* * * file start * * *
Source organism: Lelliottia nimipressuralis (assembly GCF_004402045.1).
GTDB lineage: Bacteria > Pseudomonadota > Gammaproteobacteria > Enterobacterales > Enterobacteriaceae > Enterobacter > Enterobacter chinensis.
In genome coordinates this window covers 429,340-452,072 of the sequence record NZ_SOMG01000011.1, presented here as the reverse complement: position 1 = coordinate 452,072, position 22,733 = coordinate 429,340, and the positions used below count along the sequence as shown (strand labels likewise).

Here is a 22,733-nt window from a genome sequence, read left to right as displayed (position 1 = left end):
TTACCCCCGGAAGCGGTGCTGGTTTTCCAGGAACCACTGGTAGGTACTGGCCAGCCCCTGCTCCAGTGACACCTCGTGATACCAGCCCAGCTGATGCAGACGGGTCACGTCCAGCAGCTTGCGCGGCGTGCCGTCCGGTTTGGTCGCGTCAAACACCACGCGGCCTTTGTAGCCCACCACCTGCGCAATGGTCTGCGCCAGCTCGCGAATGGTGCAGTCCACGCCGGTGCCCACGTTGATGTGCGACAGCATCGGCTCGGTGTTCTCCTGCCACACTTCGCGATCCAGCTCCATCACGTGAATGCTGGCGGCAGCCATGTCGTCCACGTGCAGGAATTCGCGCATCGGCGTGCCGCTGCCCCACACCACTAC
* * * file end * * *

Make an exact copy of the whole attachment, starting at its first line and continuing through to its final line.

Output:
Source organism: Lelliottia nimipressuralis (assembly GCF_004402045.1).
GTDB lineage: Bacteria > Pseudomonadota > Gammaproteobacteria > Enterobacterales > Enterobacteriaceae > Enterobacter > Enterobacter chinensis.
In genome coordinates this window covers 429,340-452,072 of the sequence record NZ_SOMG01000011.1, presented here as the reverse complement: position 1 = coordinate 452,072, position 22,733 = coordinate 429,340, and the positions used below count along the sequence as shown (strand labels likewise).

Here is a 22,733-nt window from a genome sequence, read left to right as displayed (position 1 = left end):
TTACCCCCGGAAGCGGTGCTGGTTTTCCAGGAACCACTGGTAGGTACTGGCCAGCCCCTGCTCCAGTGACACCTCGTGATACCAGCCCAGCTGATGCAGACGGGTCACGTCCAGCAGCTTGCGCGGCGTGCCGTCCGGTTTGGTCGCGTCAAACACCACGCGGCCTTTGTAGCCCACCACCTGCGCAATGGTCTGCGCCAGCTCGCGAATGGTGCAGTCCACGCCGGTGCCCACGTTGATGTGCGACAGCATCGGCTCGGTGTTCTCCTGCCACACTTCGCGATCCAGCTCCATCACGTGAATGCTGGCGGCAGCCATGTCGTCCACGTGCAGGAATTCGCGCATCGGCGTGCCGCTGCCCCACACCACTAC